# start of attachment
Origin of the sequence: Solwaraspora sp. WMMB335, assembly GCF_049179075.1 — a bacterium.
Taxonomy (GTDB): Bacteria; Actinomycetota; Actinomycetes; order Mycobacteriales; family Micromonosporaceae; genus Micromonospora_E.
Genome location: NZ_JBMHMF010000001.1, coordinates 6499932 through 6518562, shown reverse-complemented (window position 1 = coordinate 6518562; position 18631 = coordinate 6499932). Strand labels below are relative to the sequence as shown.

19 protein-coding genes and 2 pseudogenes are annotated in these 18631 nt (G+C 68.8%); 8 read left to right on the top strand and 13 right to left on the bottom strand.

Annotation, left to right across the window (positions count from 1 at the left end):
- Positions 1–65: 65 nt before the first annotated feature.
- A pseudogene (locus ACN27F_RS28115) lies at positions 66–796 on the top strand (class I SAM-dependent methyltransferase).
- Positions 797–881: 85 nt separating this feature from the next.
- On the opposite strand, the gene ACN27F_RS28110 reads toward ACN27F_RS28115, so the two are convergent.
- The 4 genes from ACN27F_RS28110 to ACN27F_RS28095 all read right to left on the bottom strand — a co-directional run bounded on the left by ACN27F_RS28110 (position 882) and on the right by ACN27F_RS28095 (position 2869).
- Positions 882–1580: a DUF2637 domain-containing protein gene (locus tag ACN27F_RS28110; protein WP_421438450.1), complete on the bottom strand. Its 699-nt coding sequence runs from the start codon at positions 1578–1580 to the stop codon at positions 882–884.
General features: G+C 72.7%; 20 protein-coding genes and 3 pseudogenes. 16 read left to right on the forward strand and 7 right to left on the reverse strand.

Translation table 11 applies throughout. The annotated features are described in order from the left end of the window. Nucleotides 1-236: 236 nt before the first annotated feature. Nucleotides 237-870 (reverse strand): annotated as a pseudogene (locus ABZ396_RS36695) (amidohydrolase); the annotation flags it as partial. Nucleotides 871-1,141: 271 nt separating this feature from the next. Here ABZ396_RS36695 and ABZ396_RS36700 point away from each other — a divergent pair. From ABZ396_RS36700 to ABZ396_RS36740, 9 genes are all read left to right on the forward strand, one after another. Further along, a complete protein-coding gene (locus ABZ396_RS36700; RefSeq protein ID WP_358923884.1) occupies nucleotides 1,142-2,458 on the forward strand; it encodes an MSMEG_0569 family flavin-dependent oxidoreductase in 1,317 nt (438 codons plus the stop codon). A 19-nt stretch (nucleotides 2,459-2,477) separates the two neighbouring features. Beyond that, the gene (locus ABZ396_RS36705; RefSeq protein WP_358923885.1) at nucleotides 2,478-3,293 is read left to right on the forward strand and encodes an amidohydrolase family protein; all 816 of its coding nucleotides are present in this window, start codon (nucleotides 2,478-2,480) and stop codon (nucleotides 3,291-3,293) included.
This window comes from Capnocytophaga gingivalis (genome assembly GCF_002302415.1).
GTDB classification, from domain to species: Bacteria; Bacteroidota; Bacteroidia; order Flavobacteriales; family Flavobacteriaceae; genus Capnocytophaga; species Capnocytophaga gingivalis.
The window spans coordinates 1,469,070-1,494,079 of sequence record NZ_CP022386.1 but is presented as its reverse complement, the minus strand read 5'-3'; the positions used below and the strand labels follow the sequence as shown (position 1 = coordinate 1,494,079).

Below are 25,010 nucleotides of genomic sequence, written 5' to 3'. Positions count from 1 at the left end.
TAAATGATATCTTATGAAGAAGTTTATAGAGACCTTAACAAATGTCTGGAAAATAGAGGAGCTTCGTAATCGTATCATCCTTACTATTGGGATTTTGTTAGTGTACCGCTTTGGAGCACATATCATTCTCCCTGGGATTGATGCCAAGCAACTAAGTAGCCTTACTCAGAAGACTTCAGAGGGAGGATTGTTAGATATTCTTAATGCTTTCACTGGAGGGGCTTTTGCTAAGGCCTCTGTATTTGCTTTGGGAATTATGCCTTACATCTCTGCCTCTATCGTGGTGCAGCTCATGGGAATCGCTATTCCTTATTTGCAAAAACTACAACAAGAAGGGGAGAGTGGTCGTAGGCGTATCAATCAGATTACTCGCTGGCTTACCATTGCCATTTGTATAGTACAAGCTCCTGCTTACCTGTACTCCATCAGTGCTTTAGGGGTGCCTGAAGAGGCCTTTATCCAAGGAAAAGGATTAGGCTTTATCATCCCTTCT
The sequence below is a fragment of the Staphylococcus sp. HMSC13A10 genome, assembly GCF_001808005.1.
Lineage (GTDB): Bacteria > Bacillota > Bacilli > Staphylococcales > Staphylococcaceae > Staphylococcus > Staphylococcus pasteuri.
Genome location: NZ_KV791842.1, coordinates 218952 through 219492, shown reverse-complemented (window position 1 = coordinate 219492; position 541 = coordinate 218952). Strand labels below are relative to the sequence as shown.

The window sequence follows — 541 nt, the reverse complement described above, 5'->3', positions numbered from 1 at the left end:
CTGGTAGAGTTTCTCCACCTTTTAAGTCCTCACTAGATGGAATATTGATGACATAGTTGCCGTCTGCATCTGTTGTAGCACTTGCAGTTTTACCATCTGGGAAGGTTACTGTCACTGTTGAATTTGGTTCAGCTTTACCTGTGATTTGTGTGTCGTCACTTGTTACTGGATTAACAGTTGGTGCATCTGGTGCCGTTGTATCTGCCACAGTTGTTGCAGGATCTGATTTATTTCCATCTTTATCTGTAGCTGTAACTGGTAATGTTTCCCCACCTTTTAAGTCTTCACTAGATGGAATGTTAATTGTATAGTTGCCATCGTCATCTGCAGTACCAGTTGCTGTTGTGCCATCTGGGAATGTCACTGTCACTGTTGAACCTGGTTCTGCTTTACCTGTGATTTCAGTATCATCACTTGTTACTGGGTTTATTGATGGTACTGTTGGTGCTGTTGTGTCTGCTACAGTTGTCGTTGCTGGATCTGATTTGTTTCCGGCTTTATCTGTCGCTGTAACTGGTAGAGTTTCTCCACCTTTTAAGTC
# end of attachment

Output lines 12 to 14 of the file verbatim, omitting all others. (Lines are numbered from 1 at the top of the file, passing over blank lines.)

General features: G+C 72.7%; 20 protein-coding genes and 3 pseudogenes. 16 read left to right on the forward strand and 7 right to left on the reverse strand.

Translation table 11 applies throughout. The annotated features are described in order from the left end of the window. Nucleotides 1-236: 236 nt before the first annotated feature. Nucleotides 237-870 (reverse strand): annotated as a pseudogene (locus ABZ396_RS36695) (amidohydrolase); the annotation flags it as partial. Nucleotides 871-1,141: 271 nt separating this feature from the next. Here ABZ396_RS36695 and ABZ396_RS36700 point away from each other — a divergent pair. From ABZ396_RS36700 to ABZ396_RS36740, 9 genes are all read left to right on the forward strand, one after another. Further along, a complete protein-coding gene (locus ABZ396_RS36700; RefSeq protein ID WP_358923884.1) occupies nucleotides 1,142-2,458 on the forward strand; it encodes an MSMEG_0569 family flavin-dependent oxidoreductase in 1,317 nt (438 codons plus the stop codon). A 19-nt stretch (nucleotides 2,459-2,477) separates the two neighbouring features. Beyond that, the gene (locus ABZ396_RS36705; RefSeq protein WP_358923885.1) at nucleotides 2,478-3,293 is read left to right on the forward strand and encodes an amidohydrolase family protein; all 816 of its coding nucleotides are present in this window, start codon (nucleotides 2,478-2,480) and stop codon (nucleotides 3,291-3,293) included.
This window comes from Capnocytophaga gingivalis (genome assembly GCF_002302415.1).